When I moved to Humboldt County 15 years ago I spotted what I am convinced was a ringtailed cat crossing Samoa Boulevard past the Sierra Pacific Mill. The long, ringed, fluffy tail was unmistakable, though I have yet to verify this sighting. This is part of the mystery the Pacific dunes hold for me.
Now, I collect mushrooms and have been known to go places I should not go, reasoning that of all extractive forest enterprises, mushroom harvesting is the most benign. It is akin to picking a peach off a tree and it does no harm. I have been on the King's Domain, and I have been on private timber lands. Having said that, I would never take anything from the Pacific dunes that I was not authorized to, even though it is the richest mushroom land anywhere in Humboldt County, hosting mushrooms that should not be on the coast. This place is far too precious a place to mess around with.
Some of these dunes are about to receive the general recognition they deserve, and will equal or eclipse the Arcata Marsh in tourist importance. The North Spit/Arcata dune complex is only 4.5 miles from the Arcata Plaza and hosts, along with fabulous animal and plant life, rare dunes geology, views and vistas not seen anywhere south of Oregon Dunes National Park. This narrow strip of beautiful and rare coastal California property is on the verge of becoming an important outdoor natural recreation area and destination. The heretofore crazy three-mile patchwork of federal, state and local sand dunes (some more than 100 feet high), marshes and rare coastal forests are about to become knitted together into a single complementary unit. Parking is already in place, major trails are open and, most exciting, a full-featured nature and education center with facilities is slated to open in the next year.
1. The Lanphere Dunes Preserveis the northernmost parcel in the chain and the most difficult to enter, because of its remoteness, fragility and jurisdiction. Lanphere is also the oldest, dating back to 1974 when HSU biology professors William and Hortense Lanphere donated their land to the Nature Conservancy. They were tired of dune buggies encroaching on their land.
Like all the dune properties, this magical area was left behind by a retreating glacier 12,000 years ago: The property (according to its new owner, the Humboldt Bay National Wildlife Refuge Complex) contains "the most pristine remaining dune ecosystem in the Pacific Northwest and supports rare and representative examples of older forested dunes, young active dunes, dune swale wetlands and coastal salt marsh."
You can see reindeer lichen that belongs above the Arctic Circle, along with dozens of other species. It is also home to porcupines, weasels, foxes, bobcats and deer. Lanphere remains virtually off-limits to the public and there remains a controlled gate at the property. Access is restricted to guided public walks and special individual use permits.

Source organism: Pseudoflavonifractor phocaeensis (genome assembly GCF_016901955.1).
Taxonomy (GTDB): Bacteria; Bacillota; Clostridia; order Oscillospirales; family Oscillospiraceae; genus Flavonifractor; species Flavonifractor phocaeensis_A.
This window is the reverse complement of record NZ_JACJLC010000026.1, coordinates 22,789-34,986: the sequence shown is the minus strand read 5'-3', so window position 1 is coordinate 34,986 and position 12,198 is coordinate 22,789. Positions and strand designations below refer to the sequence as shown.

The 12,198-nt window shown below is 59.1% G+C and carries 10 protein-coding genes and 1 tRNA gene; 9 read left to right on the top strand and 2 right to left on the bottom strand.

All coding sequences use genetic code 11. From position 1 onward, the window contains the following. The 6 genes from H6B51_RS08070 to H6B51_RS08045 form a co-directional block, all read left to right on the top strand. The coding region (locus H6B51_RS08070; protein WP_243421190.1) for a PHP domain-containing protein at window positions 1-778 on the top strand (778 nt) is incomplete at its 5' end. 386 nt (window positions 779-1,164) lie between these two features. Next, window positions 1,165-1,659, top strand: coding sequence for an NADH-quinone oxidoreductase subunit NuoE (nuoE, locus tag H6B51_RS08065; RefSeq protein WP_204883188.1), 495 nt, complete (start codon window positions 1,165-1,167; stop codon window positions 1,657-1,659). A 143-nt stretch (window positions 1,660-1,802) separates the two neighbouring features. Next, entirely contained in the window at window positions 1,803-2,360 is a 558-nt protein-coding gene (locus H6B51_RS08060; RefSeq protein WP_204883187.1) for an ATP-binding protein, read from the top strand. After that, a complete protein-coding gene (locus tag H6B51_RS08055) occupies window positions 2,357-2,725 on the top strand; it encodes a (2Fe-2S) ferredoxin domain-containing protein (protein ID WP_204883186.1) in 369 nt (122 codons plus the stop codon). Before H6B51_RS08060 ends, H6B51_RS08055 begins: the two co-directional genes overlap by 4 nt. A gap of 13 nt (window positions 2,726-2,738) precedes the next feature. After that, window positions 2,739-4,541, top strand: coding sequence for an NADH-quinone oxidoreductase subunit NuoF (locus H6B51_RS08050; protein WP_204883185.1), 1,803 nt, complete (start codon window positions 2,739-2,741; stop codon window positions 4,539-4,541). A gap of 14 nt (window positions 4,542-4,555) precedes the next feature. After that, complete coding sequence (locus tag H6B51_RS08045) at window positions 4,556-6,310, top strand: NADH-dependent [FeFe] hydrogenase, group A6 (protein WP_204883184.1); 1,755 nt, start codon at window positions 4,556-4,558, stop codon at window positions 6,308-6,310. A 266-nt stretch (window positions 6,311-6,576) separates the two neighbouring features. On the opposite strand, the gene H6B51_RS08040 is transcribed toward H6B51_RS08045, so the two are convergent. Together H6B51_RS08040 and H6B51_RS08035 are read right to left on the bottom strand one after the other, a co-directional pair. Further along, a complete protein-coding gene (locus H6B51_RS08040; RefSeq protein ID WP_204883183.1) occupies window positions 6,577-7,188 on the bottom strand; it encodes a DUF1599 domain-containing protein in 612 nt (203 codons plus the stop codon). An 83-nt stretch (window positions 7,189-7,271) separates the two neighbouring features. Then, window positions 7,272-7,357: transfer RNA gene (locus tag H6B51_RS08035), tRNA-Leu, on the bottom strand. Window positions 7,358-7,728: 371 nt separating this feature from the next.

2. Just south along the ocean and adjoining Lanphere is Ma-le'l North, the U.S. Fish and Wildlife Service-managed portion of the Ma-le'l Dunes Cooperative Management Area (CMA). Like Lanphere, this 160-acre property (purchased in 2005 with funding from the State Coastal Conservancy) is fragile, rare and intended as a natural reserve, so will be open to the public on a limited basis. There will be a small parking lot and the area is restricted to hiking and nature tours.
3. Ma-le'l South is the really exciting section right now. It is part of the same CMA as Ma-le'l North but is owned by the Bureau of Land Management, and so is less restricted. It's now open to the public seven day a week during daylight hours. A brand new parking lot, facilities and several miles of trails are available for hiking, wildlife viewing, photography, horseback riding and dog walking. Just turn toward the ocean onto Young Lane (off Samoa Blvd after the Sierra Pacific mill) and then an immediately left on Vera Linda Lane. A short 100-yard drive brings you into the parking lot.
Though the Ma-le'l South section will include more use options it is still a beautiful and rare, fragile dune system. You can hike up and over 100-foot drifting sand hills, and look out for miles over the coastal plain, the Pacific and an ever-changing rolling dune landscape. Like all the areas, Ma-le'l South is home to the Humboldt Bay wallflower, a federally endangered species that lives nowhere in the world but Lamphere Dunes and the South Spit.
4. Stamps. The Stamps property and house is the latest (purchased August 2007) and the nearest addition to the Dunes complex. This small piece of property (only 38 acres) along with the old Stamps residence (that concrete Quonset-like structure you see on the dune bluff off Stamps Lane) might be the key purchase in the larger Ma-le'l plan. According to Carol Vander Meer, Executive Director of the Friends of the Dunes, the organization that purchased the property, a restoration and management plan is being developed that will "help us conduct restoration activities (especially removal of invasive dune plants such as European beachgrass, Yellow bush lupine, iceplant, etc). It will map the property and plan where the trails will be, and the layout, design, and redevelopment of the Stamps house into an interpretative center."
So soon (probably within the next year or two) the "Humboldt Bay Coastal Education Center and Reserve" will open to the public. It will house a nature center and be staffed with trained naturalists and docents, and there will be connections to miles of walking, birding, hiking and horse trails from the Mad River slough and Lanphere dunes in the north to the Manila Dunes in the south.